He adds that, whereas able and ambitious senior managers have until now aspired to have oversight of children’s services in an area, the reality is that those roles are changing.

Indeed, his own local authority has moved to a "people" group in which his job includes adults as well as children. "Things are moving so fast, but there is still a need for leadership skills."

In addition to the leadership programme, every newly appointed and acting DCS is offered an experienced current or recently retired DCS as a mentor. Since September 2009, 40 newly appointed DCSs have been contacted and of these 33 have taken up the offer, while seven acting DCSs have received mentoring.

At the Virtual Staff College, Florek has been contacting DCSs when they are appointed to the post to discuss their needs with a view to sourcing a mentor.

"We have a list of registered mentors, all of whom have been through an accreditation process, and completed an induction seminar and two support seminars," he says.

"We offer three pen portraits of potential mentors and they choose one; over 12 months they have eight meetings with that mentor."

All mentors are paid a fee, which goes to their employing local authority if they are still working. The scheme, called Mentor Plus, initially saw most newly appointed DCSs seek a mentor with a different background from themselves: such as education if they had a social work background or social work if they hailed from education.

However, since September 2010 new DCSs, who often now have more varied backgrounds, have tended to prefer mentors with significant corporate experience, used to managing the political context, and still in post rather than retired.

A number of residential seminars, run by the Virtual Staff College, also seek to make sense of this rapidly changing landscape. These are open to alumni of the leadership programme and focus on current issues such as social care mutuals and other new models of delivering services.

"As DCSs complete the leadership programme, there has been strong feedback about maintaining a learning community," says Florek. In future, these seminars will be built into the new leadership programme, rather than being add-ons.

The Children’s Improvement Board meanwhile is developing a peer challenge programme, in which senior children’s services managers will be asked to give up to five days in order to "robustly" review some aspect of another council’s children’s services.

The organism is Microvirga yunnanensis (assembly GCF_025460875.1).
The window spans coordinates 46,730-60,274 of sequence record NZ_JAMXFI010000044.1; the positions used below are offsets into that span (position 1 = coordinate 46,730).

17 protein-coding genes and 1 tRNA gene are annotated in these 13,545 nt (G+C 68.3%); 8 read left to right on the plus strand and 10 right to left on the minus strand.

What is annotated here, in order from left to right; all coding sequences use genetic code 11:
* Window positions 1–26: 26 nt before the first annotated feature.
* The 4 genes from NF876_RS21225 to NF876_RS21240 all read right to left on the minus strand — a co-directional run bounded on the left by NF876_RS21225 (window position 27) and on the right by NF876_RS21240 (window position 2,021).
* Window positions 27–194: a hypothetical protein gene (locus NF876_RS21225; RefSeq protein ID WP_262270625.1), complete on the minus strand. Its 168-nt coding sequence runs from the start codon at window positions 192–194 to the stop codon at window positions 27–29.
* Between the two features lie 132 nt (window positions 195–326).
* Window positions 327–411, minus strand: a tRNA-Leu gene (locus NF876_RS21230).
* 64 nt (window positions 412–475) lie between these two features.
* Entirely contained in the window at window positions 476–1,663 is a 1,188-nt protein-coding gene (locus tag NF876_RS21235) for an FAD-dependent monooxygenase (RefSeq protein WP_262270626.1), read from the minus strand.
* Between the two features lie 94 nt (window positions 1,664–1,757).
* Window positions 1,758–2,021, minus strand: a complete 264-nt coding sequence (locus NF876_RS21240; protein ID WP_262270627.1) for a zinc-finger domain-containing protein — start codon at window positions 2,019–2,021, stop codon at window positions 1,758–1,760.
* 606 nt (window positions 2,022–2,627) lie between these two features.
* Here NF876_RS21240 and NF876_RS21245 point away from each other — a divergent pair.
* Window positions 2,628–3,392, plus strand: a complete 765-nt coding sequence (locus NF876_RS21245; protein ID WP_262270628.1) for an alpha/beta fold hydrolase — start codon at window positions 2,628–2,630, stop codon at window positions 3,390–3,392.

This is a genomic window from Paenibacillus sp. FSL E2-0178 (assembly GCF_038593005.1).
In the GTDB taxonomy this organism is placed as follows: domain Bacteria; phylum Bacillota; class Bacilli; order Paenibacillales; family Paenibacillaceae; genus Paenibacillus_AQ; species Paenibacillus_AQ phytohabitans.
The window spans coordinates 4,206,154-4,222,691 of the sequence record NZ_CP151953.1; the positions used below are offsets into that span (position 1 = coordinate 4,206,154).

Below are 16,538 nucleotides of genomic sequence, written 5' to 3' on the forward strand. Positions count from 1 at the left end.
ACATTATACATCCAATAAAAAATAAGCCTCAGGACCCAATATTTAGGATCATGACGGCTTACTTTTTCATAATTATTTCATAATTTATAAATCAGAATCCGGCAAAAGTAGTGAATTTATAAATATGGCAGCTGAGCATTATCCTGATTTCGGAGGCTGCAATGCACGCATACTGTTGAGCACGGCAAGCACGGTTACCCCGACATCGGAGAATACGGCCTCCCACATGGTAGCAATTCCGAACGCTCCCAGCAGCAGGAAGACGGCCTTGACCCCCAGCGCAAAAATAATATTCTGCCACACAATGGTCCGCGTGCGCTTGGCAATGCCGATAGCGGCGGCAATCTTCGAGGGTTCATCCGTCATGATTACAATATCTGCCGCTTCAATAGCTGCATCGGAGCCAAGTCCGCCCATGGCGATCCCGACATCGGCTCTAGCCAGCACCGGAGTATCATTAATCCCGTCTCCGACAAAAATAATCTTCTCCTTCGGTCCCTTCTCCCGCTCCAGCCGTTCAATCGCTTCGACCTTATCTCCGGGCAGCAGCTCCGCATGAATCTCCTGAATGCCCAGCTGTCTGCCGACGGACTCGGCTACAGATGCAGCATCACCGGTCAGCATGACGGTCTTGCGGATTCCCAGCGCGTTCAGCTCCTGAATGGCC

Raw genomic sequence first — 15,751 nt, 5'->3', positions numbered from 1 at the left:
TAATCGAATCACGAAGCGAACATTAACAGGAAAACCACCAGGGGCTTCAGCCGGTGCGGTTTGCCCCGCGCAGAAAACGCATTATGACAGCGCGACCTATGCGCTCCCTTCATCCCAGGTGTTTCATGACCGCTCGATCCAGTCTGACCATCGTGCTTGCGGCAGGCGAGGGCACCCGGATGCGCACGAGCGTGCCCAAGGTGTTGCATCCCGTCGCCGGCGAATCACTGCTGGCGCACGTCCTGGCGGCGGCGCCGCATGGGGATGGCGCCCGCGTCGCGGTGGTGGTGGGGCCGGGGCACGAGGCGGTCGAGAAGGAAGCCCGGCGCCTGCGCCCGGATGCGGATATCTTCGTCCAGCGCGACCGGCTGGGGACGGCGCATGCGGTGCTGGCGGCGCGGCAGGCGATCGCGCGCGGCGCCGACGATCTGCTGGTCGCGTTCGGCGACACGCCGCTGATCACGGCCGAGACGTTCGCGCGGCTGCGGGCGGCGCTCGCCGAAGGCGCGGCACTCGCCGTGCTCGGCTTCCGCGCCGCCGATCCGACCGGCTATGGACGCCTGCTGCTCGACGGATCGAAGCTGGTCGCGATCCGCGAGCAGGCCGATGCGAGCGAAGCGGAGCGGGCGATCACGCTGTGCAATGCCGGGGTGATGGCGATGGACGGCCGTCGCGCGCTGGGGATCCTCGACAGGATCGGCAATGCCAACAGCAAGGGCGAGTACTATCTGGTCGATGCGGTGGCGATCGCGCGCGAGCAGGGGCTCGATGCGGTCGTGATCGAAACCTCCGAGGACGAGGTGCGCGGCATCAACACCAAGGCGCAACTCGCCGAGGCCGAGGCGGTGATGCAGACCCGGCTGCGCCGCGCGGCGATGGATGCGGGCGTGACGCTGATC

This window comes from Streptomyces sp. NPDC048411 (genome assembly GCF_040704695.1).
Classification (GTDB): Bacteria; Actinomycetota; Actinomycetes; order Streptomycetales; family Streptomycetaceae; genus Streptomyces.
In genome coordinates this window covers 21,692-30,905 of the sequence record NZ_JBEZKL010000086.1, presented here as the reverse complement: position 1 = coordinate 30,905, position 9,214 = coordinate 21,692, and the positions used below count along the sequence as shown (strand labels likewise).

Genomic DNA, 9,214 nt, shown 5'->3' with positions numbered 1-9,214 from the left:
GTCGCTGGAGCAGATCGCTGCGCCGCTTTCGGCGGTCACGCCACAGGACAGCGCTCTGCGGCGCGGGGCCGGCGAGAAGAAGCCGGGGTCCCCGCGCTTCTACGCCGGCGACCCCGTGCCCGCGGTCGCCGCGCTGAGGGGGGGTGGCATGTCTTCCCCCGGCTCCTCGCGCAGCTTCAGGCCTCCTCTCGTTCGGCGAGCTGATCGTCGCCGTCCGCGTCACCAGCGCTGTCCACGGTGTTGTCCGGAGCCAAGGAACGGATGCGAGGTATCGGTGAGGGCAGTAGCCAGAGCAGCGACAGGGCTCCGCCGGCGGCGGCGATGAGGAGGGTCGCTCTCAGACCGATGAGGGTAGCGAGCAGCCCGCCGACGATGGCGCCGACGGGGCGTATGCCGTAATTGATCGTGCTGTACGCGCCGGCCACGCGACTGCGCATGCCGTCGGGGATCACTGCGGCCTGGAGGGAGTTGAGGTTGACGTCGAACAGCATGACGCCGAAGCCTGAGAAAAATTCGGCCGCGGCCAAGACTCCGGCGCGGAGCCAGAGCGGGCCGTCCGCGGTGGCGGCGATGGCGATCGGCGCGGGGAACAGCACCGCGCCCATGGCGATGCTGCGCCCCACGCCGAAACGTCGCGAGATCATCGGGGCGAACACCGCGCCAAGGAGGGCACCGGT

What this challenge actually involves will vary across the country. Oonagh Aitken, who is leading this programme, says: "We expect a fair bit of activity between January and April next year."

The challenge teams do not have to have any specific training, although Aitken suggests it would be helpful if someone has been through the leadership or aspirant programme, or has had training on peer reviewing. A group of authorities in Berkshire, Hertfordshire and Brighton and Hove have already reviewed each others’ services.

If there is one central thread that runs across all the training on offer for senior children’s services professionals, it is the value of sharing experience, whether through seminars, mentoring, or peer review.
"There is comfort in being brought together with peers going through radical change," says Morgan.
Florek adds: "We have created a greater sense of community and a learning environment. If we are serious about sector-led improvements, how we develop and sustain leadership is very important."



DCS Leadership Programme

Twelve-month programme delivered by the Virtual Staff College. It covers aspects of leadership including leadership of safeguarding and social care, commissioning, leading in political and corporate environments, integrated and partnership working, and raising standards of education. It will be relaunched in 2012. DCSs can register early next year.

Aspirant DCS Programme

Open to individuals who aspire to the role of DCS, or chief officers with responsibility for children’s services, and who have worked in some aspect of children’s services at assistant director level or equivalent. The 12- to 18-month programme includes residential activity and work-based experiences. The next registration round is due to start in March 2012. Contact

Mentor Plus scheme

Launched in 2009 and run by the Virtual Staff College. This programme is open to all newly appointed DCSs and acting DCSs following their appointment. Recipients are offered a choice of three experienced mentors. They receive eight mentoring sessions over 12 months, focused on their identified priorities.

Peer challenge

The details of this regionally led programme, being developed by the Children’s Improvement Board, are still being thrashed out. But what every scheme will have in common is the idea of "gifted time" from one local authority to another, and the idea of a "robust challenge" to an aspect of another council’s children’s services, to be decided by the host council.

CYP Now Digital membership

  • Policy and research analysis
  • Evidence-based case studies
  • Leadership advice
  • Legal updates
  • Local area spotlights

From £170 /year


CYP Now Magazine

  • Policy and research analysis
  • Evidence-based case studies
  • Leadership advice and interviews
  • Legal updates

From £136 /year